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his country first valued their moustache – next their horse & thirdly the wife – but no matter what [missing] write I shall conclude to believe that I reign supreme in your affections I feel quite cut your allusion to Miss Edith’s promise to knit you gloves – Did you intend it so? I shall not allow these girls to be paying you so much attention I am afraid it is a bad plan to have so handsome a husband, & shall so be thinking that I ought to have followed M[missing] plan when she married such an ugly fellow [missing] gave as the reason, that no body would want to take him from her Mar Lou talks of going home Friday but I should insist on her remaining until the next week send much love to [missing] When may I expect you? – I don’t like [missing] you to be here, [missing] Lou is, for I cannot [missing] myself from you [missing] any with her – but [missing] cannot wait two [missing] longer, can we? I [missing] see you very much [missing] regard to Edith & Ka[missing] and write to me soon [missing] like a darling as you [missing] with great love, your Lucy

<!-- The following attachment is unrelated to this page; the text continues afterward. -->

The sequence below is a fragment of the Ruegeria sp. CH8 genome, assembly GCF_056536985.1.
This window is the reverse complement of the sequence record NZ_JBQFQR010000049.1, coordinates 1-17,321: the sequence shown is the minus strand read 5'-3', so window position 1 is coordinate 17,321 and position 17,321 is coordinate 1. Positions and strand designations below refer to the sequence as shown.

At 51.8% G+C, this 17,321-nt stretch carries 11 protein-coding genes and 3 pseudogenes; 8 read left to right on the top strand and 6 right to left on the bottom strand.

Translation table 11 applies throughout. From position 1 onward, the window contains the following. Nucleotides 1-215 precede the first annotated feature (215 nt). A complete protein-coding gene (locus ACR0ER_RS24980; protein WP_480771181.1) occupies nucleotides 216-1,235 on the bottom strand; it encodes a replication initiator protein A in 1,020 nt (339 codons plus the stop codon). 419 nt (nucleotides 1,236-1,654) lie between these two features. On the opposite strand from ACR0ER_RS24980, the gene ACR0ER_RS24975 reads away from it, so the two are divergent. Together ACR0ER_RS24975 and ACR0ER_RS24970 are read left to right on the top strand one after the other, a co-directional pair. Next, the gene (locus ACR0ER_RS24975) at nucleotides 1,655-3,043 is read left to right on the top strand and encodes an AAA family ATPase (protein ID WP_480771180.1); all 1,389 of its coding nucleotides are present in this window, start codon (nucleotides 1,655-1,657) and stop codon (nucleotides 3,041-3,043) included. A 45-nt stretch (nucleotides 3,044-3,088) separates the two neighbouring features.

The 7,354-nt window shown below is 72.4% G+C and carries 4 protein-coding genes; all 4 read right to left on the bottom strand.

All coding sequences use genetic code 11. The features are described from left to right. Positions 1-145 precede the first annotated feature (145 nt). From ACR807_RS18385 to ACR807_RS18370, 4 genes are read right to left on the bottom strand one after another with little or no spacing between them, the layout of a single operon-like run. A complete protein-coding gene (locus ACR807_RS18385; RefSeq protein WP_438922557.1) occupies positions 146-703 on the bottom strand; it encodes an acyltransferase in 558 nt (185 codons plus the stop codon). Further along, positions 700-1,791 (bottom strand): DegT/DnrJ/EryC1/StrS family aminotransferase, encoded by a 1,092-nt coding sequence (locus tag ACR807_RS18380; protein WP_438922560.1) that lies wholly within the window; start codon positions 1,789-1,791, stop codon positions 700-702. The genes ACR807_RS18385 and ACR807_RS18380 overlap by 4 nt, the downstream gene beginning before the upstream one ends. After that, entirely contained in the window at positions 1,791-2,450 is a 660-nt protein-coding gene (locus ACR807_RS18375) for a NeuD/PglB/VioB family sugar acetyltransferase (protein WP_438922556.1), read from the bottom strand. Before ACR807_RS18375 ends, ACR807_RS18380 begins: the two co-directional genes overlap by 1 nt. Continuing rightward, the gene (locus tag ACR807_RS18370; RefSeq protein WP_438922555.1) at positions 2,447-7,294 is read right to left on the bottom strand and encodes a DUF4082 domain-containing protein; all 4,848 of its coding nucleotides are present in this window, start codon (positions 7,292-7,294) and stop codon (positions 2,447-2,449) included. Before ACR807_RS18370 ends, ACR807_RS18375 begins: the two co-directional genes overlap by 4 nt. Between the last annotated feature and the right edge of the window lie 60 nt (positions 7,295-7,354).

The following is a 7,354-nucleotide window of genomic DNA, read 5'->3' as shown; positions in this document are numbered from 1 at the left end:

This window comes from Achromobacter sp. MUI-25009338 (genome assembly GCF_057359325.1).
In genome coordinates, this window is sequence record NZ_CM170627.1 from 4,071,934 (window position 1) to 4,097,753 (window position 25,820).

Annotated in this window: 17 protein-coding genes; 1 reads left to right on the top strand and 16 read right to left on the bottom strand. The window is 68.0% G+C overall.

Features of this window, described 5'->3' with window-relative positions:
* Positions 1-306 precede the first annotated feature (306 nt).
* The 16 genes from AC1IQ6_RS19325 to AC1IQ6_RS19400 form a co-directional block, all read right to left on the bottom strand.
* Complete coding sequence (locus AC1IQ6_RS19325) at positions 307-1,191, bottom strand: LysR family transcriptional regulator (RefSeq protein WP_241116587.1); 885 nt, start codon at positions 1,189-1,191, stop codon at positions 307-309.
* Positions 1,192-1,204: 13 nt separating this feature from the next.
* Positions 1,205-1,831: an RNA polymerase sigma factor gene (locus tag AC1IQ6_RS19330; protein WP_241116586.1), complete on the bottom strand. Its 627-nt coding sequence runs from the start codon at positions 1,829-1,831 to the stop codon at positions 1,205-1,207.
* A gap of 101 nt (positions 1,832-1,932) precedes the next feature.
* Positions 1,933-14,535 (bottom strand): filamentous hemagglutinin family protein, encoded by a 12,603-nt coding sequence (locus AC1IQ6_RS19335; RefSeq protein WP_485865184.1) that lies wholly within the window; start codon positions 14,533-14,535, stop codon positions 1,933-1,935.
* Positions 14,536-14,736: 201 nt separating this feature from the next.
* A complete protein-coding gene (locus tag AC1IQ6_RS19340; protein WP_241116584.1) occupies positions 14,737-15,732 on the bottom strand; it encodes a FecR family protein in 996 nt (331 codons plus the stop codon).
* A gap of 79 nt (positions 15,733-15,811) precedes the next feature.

Lucy Reavis (age 21 in 1863) was the daughter of prominent judge, Turner Reavis. She met her future husband Thomas K. Jackson while he was stationed in Gainesville AL. They married December 16, 1863. At least 30 known letters exchanged between them during the war years have survived. They had five children together. Lucy passed away in 1876 at just 33 years old. Thomas never remarried.
Thomas K. Jackson was born December 12, 1824 in SC. He entered the U.S. Military Academy at West Point in June 1844 and graduated with the class of 1848. He was appointed brevet 2nd lieutenant of the 4th U.S. Artillery, then transferred to the 5th U.S. Infantry, then the 8th U.S. Infantry. He was promoted to 1st lieutenant in 1849. He served about 7 years on the Texas-Mexico frontier with James Longstreet, until he was assigned as an instructor of infantry tactics at West Point in 1857. In 1858 he rejoined the 8th in Texas. In 1861 he resigned from the U.S. Army and was made a captain in the Confederate Army. On September 26, 1861 he was announced as Chief Commissary of the Western Department under General Johnston. He was appointed major on November 11, 1861. He was captured at Fort Donelson in February of 1862 and imprisoned at Fort Warren. He was exchanged c. May and returned to duty as depot commissary in Gainesville, AL, where he met Lucy Reavis. They courted and were married December 16, 1863. Jackson was stationed at various sites throughout the remainder of the war. He was paroled at Gainesville on May 13, 1865 following General Richard Taylor’s surrender. He remained in Gainesville with Lucy to raise their family and work as a merchant and farmer.